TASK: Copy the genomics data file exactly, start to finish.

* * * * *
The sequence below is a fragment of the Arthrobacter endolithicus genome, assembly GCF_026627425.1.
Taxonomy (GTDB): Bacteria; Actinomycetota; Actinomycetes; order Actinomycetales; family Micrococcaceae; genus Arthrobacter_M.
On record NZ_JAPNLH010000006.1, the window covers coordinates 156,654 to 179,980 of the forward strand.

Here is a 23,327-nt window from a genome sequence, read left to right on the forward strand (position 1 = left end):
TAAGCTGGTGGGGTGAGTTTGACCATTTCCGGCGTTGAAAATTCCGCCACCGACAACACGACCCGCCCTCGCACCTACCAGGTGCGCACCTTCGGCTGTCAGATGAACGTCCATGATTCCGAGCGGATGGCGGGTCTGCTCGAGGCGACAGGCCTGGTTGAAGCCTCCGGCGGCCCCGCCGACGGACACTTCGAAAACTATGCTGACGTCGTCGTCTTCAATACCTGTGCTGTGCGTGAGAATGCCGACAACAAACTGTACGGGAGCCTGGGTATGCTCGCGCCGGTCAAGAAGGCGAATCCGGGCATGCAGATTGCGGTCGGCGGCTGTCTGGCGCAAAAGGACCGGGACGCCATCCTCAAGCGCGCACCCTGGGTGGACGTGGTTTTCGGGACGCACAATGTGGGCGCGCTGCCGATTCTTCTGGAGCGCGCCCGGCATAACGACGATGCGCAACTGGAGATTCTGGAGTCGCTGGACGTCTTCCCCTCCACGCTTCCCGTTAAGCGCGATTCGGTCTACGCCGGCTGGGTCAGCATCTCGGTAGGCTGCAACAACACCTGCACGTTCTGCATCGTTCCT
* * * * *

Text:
The sequence below is a fragment of the Arthrobacter endolithicus genome, assembly GCF_026627425.1.
Taxonomy (GTDB): Bacteria; Actinomycetota; Actinomycetes; order Actinomycetales; family Micrococcaceae; genus Arthrobacter_M.
On record NZ_JAPNLH010000006.1, the window covers coordinates 156,654 to 179,980 of the forward strand.

Here is a 23,327-nt window from a genome sequence, read left to right on the forward strand (position 1 = left end):
TAAGCTGGTGGGGTGAGTTTGACCATTTCCGGCGTTGAAAATTCCGCCACCGACAACACGACCCGCCCTCGCACCTACCAGGTGCGCACCTTCGGCTGTCAGATGAACGTCCATGATTCCGAGCGGATGGCGGGTCTGCTCGAGGCGACAGGCCTGGTTGAAGCCTCCGGCGGCCCCGCCGACGGACACTTCGAAAACTATGCTGACGTCGTCGTCTTCAATACCTGTGCTGTGCGTGAGAATGCCGACAACAAACTGTACGGGAGCCTGGGTATGCTCGCGCCGGTCAAGAAGGCGAATCCGGGCATGCAGATTGCGGTCGGCGGCTGTCTGGCGCAAAAGGACCGGGACGCCATCCTCAAGCGCGCACCCTGGGTGGACGTGGTTTTCGGGACGCACAATGTGGGCGCGCTGCCGATTCTTCTGGAGCGCGCCCGGCATAACGACGATGCGCAACTGGAGATTCTGGAGTCGCTGGACGTCTTCCCCTCCACGCTTCCCGTTAAGCGCGATTCGGTCTACGCCGGCTGGGTCAGCATCTCGGTAGGCTGCAACAACACCTGCACGTTCTGCATCGTTCCT